We were on British Columbia’s Highway 5 between Hope and Merritt in the middle of winter. This is the stretch of road now made famous by the Discovery Channel program, ‘Highway Through Hell’. We were going skiing. It was snowing, the road was covered in compact snow and the temperature was well below freezing. For this time of year on the Coquihalla: pretty typical conditions.
These kinds of conditions can be challenging to drive in, but by no means must they be particularly dangerous if handled responsibly and with a modicum of skill and caution.
Approach winter conditions with less than good vehicle handling skills and/or overconfidence and you are in for trouble.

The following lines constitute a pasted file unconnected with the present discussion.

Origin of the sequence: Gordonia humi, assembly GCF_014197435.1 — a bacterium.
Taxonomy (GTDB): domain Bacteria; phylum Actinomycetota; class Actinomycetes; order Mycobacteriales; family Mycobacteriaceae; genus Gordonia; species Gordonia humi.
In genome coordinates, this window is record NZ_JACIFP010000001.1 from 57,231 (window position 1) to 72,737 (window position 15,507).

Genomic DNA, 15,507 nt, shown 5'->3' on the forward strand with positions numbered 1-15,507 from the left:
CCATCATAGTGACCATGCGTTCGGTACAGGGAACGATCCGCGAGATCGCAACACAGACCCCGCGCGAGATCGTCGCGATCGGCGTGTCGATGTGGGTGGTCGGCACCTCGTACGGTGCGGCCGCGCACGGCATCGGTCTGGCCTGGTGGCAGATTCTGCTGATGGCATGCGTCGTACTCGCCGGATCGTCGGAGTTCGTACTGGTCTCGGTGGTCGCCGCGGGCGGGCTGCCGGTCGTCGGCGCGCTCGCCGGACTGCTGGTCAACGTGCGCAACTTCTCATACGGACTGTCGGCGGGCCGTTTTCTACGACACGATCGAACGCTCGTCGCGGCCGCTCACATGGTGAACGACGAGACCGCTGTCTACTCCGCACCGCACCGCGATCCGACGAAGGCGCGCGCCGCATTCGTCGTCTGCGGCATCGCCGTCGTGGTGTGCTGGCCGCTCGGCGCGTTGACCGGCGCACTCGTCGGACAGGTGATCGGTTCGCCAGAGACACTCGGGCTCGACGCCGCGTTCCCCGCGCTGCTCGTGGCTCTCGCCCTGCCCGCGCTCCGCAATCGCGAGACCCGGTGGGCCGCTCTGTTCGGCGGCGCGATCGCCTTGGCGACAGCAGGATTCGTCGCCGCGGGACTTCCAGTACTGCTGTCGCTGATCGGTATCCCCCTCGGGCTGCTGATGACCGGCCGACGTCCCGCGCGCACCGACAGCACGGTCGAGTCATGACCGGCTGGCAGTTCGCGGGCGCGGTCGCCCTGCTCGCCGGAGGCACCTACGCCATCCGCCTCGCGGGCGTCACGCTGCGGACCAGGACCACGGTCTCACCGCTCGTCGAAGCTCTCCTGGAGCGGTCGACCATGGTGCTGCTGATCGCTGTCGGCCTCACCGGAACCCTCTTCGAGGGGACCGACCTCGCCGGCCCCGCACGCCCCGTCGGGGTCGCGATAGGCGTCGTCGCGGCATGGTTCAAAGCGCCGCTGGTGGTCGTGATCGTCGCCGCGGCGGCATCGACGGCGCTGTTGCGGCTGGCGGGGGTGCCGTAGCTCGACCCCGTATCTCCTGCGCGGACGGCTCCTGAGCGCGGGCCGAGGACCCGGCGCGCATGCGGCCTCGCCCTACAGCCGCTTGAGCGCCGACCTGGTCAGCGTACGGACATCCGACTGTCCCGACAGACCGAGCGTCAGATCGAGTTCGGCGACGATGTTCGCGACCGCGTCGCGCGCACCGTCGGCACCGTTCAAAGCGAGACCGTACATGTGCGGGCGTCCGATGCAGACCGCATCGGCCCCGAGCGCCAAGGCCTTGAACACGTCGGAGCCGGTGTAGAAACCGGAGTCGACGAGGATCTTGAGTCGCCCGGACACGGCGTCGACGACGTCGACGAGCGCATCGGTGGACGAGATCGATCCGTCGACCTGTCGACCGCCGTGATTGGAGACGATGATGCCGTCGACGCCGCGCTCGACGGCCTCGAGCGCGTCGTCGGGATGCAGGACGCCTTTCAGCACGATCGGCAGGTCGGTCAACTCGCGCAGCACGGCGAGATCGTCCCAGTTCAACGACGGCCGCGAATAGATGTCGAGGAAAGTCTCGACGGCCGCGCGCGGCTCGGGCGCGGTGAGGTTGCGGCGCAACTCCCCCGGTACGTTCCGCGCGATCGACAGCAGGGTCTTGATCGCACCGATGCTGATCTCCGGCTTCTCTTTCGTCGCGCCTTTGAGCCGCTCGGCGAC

We live in a country where every single city has the potential for and history of, snow. Yes, even Victoria, BC has seen snowy roads! So why are there so many crashes at the first sign of the white stuff?
Too many of us either don’t understand the nature of traction, how to find and maintain traction in winter conditions and the implications of traction loss; or we do understand all of this but overestimate our capabilities. Either way, the results range from simply getting stuck or the harmless spinout described above, to more tragic events like the recent bus crash on a snowy pass in Oregon that killed several passengers.
So, let’s review: There are 6 main driving conditions that may affect your driving during winter months. Being mentally aware of these 6 conditions will assist you in safely negating your way during periods of extreme driving conditions.
The 6 Conditions Are:
1. Weather Conditions